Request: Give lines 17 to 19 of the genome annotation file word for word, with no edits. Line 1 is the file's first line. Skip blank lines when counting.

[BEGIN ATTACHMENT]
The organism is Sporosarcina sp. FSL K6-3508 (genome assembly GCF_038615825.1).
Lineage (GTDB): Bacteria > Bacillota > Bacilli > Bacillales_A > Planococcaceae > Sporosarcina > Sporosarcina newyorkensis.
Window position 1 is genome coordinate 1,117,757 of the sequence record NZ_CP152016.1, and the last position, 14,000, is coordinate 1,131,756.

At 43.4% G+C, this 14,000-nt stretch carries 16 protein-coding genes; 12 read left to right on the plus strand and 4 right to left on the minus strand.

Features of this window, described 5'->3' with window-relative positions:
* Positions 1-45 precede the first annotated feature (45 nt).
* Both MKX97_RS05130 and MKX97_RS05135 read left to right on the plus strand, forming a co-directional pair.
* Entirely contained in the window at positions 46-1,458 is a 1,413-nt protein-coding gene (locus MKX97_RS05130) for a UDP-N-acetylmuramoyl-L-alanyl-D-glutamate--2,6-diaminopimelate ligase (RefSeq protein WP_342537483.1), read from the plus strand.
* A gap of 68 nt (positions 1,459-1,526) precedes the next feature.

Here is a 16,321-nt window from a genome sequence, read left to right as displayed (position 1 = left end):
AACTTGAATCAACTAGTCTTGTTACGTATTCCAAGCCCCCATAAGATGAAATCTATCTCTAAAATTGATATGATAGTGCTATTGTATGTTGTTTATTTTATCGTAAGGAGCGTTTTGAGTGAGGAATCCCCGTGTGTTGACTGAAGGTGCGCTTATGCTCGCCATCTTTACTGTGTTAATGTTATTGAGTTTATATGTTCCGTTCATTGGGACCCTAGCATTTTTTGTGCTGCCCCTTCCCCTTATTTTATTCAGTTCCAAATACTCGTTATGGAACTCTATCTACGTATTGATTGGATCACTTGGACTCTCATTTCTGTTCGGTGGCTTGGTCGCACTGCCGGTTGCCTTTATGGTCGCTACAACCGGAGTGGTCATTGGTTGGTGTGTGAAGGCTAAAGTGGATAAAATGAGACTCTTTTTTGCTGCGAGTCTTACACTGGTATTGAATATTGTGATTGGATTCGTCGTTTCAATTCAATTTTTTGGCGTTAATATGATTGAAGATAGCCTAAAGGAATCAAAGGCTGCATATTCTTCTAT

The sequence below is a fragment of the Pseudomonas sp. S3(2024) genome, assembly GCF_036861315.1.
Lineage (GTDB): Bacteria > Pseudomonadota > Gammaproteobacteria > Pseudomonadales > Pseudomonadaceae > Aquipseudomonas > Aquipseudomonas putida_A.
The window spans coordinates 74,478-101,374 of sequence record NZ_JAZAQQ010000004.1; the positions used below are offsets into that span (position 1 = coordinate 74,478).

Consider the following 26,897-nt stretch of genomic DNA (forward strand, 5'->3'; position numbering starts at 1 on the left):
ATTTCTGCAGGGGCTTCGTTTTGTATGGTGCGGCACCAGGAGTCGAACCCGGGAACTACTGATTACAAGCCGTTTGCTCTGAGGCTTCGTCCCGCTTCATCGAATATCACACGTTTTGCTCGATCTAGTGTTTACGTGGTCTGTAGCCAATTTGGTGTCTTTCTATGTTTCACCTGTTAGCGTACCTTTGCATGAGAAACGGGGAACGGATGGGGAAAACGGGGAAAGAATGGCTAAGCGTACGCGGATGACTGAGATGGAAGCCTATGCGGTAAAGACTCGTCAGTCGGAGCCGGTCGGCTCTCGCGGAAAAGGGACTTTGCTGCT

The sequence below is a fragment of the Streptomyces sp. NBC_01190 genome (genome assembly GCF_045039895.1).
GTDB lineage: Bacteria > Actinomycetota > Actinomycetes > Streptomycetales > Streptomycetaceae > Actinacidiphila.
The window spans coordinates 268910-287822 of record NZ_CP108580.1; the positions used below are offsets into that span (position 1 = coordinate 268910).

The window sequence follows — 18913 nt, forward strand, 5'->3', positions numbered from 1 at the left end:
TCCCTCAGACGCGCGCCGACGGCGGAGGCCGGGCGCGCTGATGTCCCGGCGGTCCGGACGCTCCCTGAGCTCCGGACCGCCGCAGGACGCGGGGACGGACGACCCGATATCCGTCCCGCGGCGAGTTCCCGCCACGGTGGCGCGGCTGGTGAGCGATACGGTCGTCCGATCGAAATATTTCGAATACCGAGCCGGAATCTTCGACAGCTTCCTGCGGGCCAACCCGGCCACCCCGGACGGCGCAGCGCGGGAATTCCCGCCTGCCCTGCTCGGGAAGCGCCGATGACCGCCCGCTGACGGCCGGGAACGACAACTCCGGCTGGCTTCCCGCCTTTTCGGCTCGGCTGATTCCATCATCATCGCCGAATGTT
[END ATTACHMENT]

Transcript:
The sequence below is a fragment of the Streptomyces sp. NBC_01190 genome (genome assembly GCF_045039895.1).
GTDB lineage: Bacteria > Actinomycetota > Actinomycetes > Streptomycetales > Streptomycetaceae > Actinacidiphila.
The window spans coordinates 268910-287822 of record NZ_CP108580.1; the positions used below are offsets into that span (position 1 = coordinate 268910).